Thursday, October 27, 2011

The “High Water Mark” of the Confederacy

The phrase “high water mark of the Confederacy” is traditionally applied to Pickett’s Charge at the Battle of Gettysburg. It’s meaning is that before the assault there was hope for a Confederate victory and after the charge was repulsed the “tide had been turned” and the South was rolled back like the tides to their eventual capitulation. However, if we look at the Confederate invasion of Pennsylvania from strictly a geographical perspective, then the “high water mark” would have to be the farthest penetration north by Confederate military forces. That point just happens to be very near my home in Mechanicsburg – Camp Hill area of Cumberland County. So, after procrastinating for some months I finally got out early on a Sunday morning to go see how these locations are remembered. For a complete history of Civil War events in Cumberland County, visit www.cumberlandcivilwar.com.


During the Gettysburg Campaign in the summer of 1863, Confederate General Richard Ewell moved his corps north from Chambersburg through the Cumberland Valley lead by General Albert Jenkin’s cavalry brigade.   Faced with overwhelming odds, the Union forces in Carlisle withdrew to defend the approaches to Harrisburg.  On June 28, 1863, Mechanicsburg, about ten mile east of Carlisle, was the northernmost town to surrender to Confederate forces.  The Rupp House, just outside of Mechanicsburg at the time, was occupied as headquarters for General Jenkins.  A monument commemorating Jenkins and his Confederate cavalry is now located at the location (an office building at 5115 Trindle Road in Mechanicsburg).

Union forces set up defenses on the west side of the Susquehanna to protect the approaches to Harrisburg, about five miles northeast of Mechanicsburg.  Under the command of Major General Darius Couch built two earthwork forts on Washington Heights (then known as Hummel’s Heights) in today’s community of Lemoyne, overlooking Harrisburg across the Susquehanna River.  Fort Washington was the main fortification was located in an area around Cumberland Road between Walnut and Indiana Avenues.  (I found no commemoration of the fort, but it’s a nice neighborhood.)  A few blocks west was built a smaller, forward position that was dubbed Fort Couch.  Honoring Fort Couch is a large monument and remains of the earthworks set aside in a small park at 8th Street and Indiana Avenue.  This park is surrounded by residences on all sides and there is no dedicated parking.  Unfortunately with the urban growth you can’t see the approach that General Couch would have seen, but you can certainly appreciate the military significance of the positions on Hummel’s Heights.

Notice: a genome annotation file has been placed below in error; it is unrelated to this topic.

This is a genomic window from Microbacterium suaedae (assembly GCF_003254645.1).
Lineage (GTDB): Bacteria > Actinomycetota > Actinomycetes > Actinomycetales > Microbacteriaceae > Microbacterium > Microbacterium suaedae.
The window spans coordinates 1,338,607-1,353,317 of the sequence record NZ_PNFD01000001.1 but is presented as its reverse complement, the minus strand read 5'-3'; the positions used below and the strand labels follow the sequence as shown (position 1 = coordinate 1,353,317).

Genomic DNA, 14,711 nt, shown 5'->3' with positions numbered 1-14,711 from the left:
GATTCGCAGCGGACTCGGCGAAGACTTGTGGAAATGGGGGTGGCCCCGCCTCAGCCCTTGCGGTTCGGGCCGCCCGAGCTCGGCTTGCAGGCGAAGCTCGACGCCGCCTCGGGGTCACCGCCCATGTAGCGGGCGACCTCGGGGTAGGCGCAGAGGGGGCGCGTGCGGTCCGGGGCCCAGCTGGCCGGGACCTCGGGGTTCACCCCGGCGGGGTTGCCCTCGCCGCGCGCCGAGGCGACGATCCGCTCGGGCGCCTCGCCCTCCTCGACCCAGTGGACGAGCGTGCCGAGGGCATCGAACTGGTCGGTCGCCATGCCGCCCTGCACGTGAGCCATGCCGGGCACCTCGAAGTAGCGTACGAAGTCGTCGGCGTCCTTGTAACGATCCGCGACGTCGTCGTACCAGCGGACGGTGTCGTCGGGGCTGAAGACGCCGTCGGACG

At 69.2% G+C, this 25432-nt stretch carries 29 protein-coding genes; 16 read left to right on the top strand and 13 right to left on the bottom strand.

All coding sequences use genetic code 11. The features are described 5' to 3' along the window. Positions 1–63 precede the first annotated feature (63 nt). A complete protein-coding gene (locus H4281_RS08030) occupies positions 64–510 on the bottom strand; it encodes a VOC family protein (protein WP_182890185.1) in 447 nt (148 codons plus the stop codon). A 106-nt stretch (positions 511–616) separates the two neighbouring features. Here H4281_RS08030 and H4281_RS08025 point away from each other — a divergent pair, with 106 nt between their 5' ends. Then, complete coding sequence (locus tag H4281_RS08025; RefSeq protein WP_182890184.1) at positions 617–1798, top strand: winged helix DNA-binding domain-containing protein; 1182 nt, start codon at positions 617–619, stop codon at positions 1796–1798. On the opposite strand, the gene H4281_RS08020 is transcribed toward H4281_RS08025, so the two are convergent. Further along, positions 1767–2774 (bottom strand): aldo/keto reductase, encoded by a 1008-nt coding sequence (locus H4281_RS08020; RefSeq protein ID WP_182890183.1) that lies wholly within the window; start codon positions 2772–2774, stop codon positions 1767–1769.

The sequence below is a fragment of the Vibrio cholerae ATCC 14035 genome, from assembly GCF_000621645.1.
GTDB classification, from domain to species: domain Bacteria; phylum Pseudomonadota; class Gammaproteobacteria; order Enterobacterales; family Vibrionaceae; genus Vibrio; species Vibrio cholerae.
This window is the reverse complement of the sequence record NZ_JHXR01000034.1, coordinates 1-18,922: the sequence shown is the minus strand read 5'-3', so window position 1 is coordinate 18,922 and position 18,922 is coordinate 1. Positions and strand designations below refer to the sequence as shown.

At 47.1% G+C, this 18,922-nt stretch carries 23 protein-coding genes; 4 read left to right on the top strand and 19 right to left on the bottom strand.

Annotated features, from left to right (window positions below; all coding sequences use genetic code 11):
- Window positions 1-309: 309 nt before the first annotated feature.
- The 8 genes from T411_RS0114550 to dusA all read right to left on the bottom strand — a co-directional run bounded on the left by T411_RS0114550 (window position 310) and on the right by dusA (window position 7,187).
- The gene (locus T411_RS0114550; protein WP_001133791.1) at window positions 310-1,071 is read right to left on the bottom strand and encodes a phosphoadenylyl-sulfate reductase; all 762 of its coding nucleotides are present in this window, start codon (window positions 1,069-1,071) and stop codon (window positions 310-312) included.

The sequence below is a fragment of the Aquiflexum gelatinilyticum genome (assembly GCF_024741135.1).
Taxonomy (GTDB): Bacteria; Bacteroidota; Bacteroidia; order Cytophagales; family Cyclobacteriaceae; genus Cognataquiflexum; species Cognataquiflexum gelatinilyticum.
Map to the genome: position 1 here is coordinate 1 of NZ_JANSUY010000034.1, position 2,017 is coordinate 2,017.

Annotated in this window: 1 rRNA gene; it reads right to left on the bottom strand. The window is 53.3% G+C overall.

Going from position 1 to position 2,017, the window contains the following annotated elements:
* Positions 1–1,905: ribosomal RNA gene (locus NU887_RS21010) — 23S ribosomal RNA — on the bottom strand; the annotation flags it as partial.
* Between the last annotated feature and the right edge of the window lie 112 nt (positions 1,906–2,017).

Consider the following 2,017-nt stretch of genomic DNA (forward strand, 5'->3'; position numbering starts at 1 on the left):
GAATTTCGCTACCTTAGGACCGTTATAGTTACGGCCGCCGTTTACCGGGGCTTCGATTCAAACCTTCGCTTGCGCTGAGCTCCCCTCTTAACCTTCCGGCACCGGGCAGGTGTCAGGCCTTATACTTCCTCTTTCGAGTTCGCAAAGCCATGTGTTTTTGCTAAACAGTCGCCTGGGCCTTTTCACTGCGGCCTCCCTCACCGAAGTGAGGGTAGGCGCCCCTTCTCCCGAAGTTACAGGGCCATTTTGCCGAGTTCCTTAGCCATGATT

Pennsylvania State Historic Markers commemorating the northernmost skirmishes are a little harder to spot if you are whizzing by in your car.  Two small engagements took place between Mechanicsburg and Lemoyne.  On June 28, General Jenkins sent a small force to engage Union militia units that fled Mechanicsburg as the Confederates entered the town.  The Union troops set up a battery of artillery and a hasty defense at Oyster Point, a tavern located on Market at 31st Street in Camp Hill.  The Confederates returned the next day with a larger force, but could not dislodge the Yankees.  The engagement at Oyster Point was probably a diversion to cover Jenkins reconnaissance of the river crossings to Harrisburg from Slate Hill in New Cumberland.  The state marker was hard to spot.  It was a foggy morning and the sign was hidden behind some trees.  I’ve probably driven past it at least eight times without ever noticing it before.

On June 30th two New York militia regiments supported by a battery of Pennsylvania artillery engaged two Virginia cavalry regiments around the McCormick farmhouse, just north of Mechanicsburg along the Carlisle Pike.  This engagement became known as the skirmish at Sporting Hill.  There is a state marker at the corner of Sporting Hill Road and the Carlisle Pike.  It’s a busy intersection, but you can pull into the parking lot of the “Ye Old Ale House” and walk out to the corner to read the marker.  Sporting Hill was the northernmost engagement in the Gettysburg Campaign, and as such can be called the high water mark of the Confederacy.  In fact, Pennsylvania historian Robert Grant dubbed it so in his article “Highwater 1863: The Confederate Approach to Harrisburg” in Pennsylvania History, 1963 (placed online courtesy of ExplorePAHistory.com).

Sporting Hill can be considered a Union victory, in that the Confederates left the field.  But in all fairness, their hurried departure was due to Ewell’s orders to move his corps to Gettysburg, the famous battle kicking off the next day.  The Cumberland County Visitors Bureau has produced an excellent self-guided tour brochure/map for “The Civil War on the West Shore.”  It is available in pdf for download.  Get the full feel of the Gettysburg Campaign by taking this tour.  It’s worth it. 

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